Finley: Hybrids make more sense than EVs
For more than three decades, I've bought a Ford F-150 pickup every five years. I'm on my eighth truck, and if I'm still allowed on the road in a couple of years, I'll be buying my ninth.
I stuck with the model despite my skepticism when it went all aluminum. I appreciate the basic body style has stayed the same for 15 years — it makes it easier to find my truck in a parking lot.
Boring, perhaps. But I know what I like. And I don't like change.
So I was eager to read my colleague Henry Payne's review of the 2021 Ford F-150 hybrid, the first gas/electric large pickup on the market. Henry loved it for its toughness and muscle.
What intrigues me is the hybrid power train. I've long thought hybrids are the most sensible future for automobiles.
For one thing, they are completely viable today. They don't have to wait for a major shift in consumer tastes or production plants because they can be dropped into the vehicles already in showrooms.
While all-electric vehicles offer the (false) promise of zero emissions, they are now and will be for a long time to come limited in their practicality.
The biggest issue is range. There is no limit to how far and long I can drive my current truck, with just quick and periodic stops at a filling station. The same is true of a hybrid.
But at some point, electric vehicle batteries run down and have to be parked for recharging, a process that can take 10 hours or more to get them fully juiced. And though the range is steadily increasing, there will always be a limit on how far they can go before they have to be taken off the road and plugged in. Right now, that's roughly 200-300 miles.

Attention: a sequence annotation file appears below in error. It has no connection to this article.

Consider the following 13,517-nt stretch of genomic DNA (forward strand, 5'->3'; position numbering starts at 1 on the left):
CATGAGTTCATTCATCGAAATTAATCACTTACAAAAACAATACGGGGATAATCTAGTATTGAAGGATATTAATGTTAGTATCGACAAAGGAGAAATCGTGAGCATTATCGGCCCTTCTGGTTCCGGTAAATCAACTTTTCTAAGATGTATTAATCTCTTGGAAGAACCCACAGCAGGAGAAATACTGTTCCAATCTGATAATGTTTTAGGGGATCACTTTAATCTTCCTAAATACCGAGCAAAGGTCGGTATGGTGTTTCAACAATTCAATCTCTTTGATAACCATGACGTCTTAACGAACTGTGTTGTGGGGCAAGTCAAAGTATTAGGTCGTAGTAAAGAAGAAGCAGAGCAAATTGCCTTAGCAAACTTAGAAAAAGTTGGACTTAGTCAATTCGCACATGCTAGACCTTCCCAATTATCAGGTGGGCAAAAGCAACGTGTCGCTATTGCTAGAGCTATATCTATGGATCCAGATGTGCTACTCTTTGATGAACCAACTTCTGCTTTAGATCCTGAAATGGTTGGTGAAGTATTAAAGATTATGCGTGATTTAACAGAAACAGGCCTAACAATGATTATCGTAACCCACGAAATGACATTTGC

That makes them unsuitable for long road trips or even heavy daily use.
Even if charging becomes faster and range increases dramatically, switching to an all-electric fleet, as envisioned by President-elect Joe Biden and California regulators, would require a new nationwide fueling infrastructure. That will be hugely expensive and demand a massive expansion of the electric grid, which environmentalists are bound to oppose.
Hybrids, in contrast, use the gasoline stations already in place.
And since their batteries are charged off the gasoline engine, the vehicle never has down time. The powertrain switches continuously from gasoline to electric as needed.
Fossil fuels still will be required, but far less so. The greens will have to give up their zero-emission dreams.
But that was never going to happen anyway. The electricity used to charge an EV has to come from somewhere, and today 63% of power is generated by natural gas and coal.
We are a long, long way from producing enough electricity from renewables to power an all-electric fleet and meet all our other energy demands as well.
General Motors said last week it is putting all its research and development money into electric vehicles. A better play would be to focus on creating hybrid powertrains that rely on as little gasoline as possible.
It's the fastest route to reduce emissions. And, as Henry Payne writes of the new F-150, it can be done without sacrificing power, range or performance.
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